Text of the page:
A distinct advantage to longer catheters is that they are less likely to become dislodged. This would be important in active patients where excessive movement of the catheter site is a concern or if administering medications that irritate surrounding tissues when leaked out of the vessel. The primary disadvantage to longer catheters is the additional resistance to fluid flow. This applies to even those catheters placed in larger central veins. It’s not the size of the vessel that affects the rate of potential fluid flow but the length of the catheter.
So before choosing a catheter gauge and length, consider the purpose and potential need of the catheter, the condition and size of the vessel to be catheterized, the status of the patient (underlying illness, activity level, potential complications), the medications and fluid types to be administered, and the fluid flow rates that might be required.
- Smaller diameter (higher gauge: 24 ga/22 ga) catheters are probably best reserved for patients who have very small or fragile veins or require short-term fluid or IV medical treatments.
- Medium diameter (20 ga/18 ga) catheters are useful in medium-sized to larger patients with healthy veins who may require moderate fluid rates or blood transfusions.
- Larger patients and those who may require rapid or high volume resuscitative fluid loads or viscous fluids (lipids/parenteral nutrition) would benefit from the largest catheter diameters (18 ga/16 ga).
Longer catheters are preferred if a prolonged duration of catheter use is expected, there is excessive mobility at the site which could dislodge the catheter, or to ensure the medication and/or fluids being administered is done so safely into the vessel lumen.
Note: Studies suggest that the length of the catheter probably has no effect on the risk of developing thrombophlebitis in the vein. The composition of the catheter, such as silicone or polyurethane, and the character of the fluid being infused (caustic medications and those with low pH or high viscosity) are more likely to play a role.
For any questions about catheter placement, please call and ask to speak to a member of our emergency medicine team.
Is it Lymphoma?
We have all had patients in whom we suspect lymphoma, based on our exam and clinical assessment, only to have the cytology or biopsy results come back inconclusive or suggesting inflammation. This may be the result of poor sampling on our part, the presence of concurrent lymph node abnormalities such as inflammation or necrosis, or even a reflection of a less advanced stage or grade of disease. What now? We could pull out our old trusty corticosteroid, but if the patient actually has lymphoma, we might be doing more harm than good. Studies and clinical experience have suggested that treatment of lymphoma with corticosteroids alone will induce changes in the lymphoma cells making them less responsive to other chemotherapeutic agents when the final diagnosis of lymphoma becomes apparent.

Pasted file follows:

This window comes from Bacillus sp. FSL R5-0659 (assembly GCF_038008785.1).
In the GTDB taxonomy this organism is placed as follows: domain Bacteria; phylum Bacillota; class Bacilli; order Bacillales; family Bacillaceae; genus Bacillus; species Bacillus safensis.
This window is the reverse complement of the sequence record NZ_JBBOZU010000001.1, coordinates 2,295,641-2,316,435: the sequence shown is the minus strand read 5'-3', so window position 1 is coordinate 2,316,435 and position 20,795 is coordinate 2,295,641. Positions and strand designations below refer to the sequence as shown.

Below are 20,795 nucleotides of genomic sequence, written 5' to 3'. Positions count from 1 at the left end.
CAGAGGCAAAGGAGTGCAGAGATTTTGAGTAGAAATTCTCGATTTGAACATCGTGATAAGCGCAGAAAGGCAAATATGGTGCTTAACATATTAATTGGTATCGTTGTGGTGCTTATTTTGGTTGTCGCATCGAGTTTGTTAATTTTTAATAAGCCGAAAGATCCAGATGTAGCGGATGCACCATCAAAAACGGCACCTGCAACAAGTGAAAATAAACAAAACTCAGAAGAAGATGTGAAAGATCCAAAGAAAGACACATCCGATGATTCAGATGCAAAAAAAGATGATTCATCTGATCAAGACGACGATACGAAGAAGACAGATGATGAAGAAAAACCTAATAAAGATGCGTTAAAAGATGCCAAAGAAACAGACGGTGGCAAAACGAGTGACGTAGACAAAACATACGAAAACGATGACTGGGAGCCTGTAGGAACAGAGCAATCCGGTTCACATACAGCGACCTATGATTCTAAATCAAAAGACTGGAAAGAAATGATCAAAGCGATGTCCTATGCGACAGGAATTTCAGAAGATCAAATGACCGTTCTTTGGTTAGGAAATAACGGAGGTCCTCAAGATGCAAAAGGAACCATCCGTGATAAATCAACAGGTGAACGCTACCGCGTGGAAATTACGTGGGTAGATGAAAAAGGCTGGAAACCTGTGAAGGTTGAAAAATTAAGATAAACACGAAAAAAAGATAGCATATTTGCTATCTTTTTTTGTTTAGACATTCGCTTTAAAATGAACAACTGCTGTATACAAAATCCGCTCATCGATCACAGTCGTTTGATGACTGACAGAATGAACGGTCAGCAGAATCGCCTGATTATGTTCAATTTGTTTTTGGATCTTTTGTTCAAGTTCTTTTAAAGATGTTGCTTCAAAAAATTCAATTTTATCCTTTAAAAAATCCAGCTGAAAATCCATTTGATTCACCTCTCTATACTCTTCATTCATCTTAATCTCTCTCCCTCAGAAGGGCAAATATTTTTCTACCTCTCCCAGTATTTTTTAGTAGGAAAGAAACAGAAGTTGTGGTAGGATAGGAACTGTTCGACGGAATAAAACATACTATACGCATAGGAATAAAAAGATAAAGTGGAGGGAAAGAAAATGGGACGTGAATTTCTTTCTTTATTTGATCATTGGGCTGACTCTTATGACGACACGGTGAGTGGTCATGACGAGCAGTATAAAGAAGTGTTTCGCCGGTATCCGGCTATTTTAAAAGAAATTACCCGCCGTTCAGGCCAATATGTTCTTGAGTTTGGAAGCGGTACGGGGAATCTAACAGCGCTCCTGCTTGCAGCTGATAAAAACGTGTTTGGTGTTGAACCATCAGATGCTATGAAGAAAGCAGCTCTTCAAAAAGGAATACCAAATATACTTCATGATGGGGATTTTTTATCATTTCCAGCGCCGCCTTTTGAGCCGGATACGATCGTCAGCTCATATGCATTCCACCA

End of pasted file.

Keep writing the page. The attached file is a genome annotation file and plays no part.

So what other options do we have when cytology or biopsy samples are inconclusive?
If the cytology or biopsy results are inconclusive despite the suspicion for lymphoma, then the pathologist may suggest you perform a PARR, or PCR for antigen receptor rearrangement, or flow cytometry. These are the most cost effective and can more quickly obtain a diagnosis. Immunohistochemistry is an additional test that might be useful for both supporting the presence of lymphoma as well as determining the lineage of lymphoma; however, this requires a surgical procedure to remove the lymph node and then special stains. PARR and flow cytometry require fine needle aspirate (cytology) of the lymph node only.
How does PARR work?
PARR can be useful for differentiating neoplastic lymphocytes from normal lymphocytes whether they are retrieved from pleural effusion, a lymphoid organ or an enlarged lymph node. Cancer cells are clones of a single cell. PCR amplification of the cellular DNA (responsible for encoding for the antigen receptors on the cell surface) within the lymphocytes is performed to determine if the DNA is derived from a single clone (same gene length and sequence) or is derived from multiple cell lines (variable and multiple gene lengths and sequences typical of normal immune responses). PARR testing can be performed on both cytology and biopsy samples.
Varying with the lab, PARR is reported to have a sensitivity of up to 90% in dogs, i.e. 90% of dogs with lymphoma will be correctly identified. PARR is less useful in cats where it is reported to have a sensitivity of only 65%. PARR is reported to have a specificity in both dogs and cats of approximate 92%, i.e. 8% of pets without lymphoma will be falsely positive. Much like any testing, the results of the PARR test should be used in conjunction with your other test results when formulating a final diagnosis.
What is flow cytometry?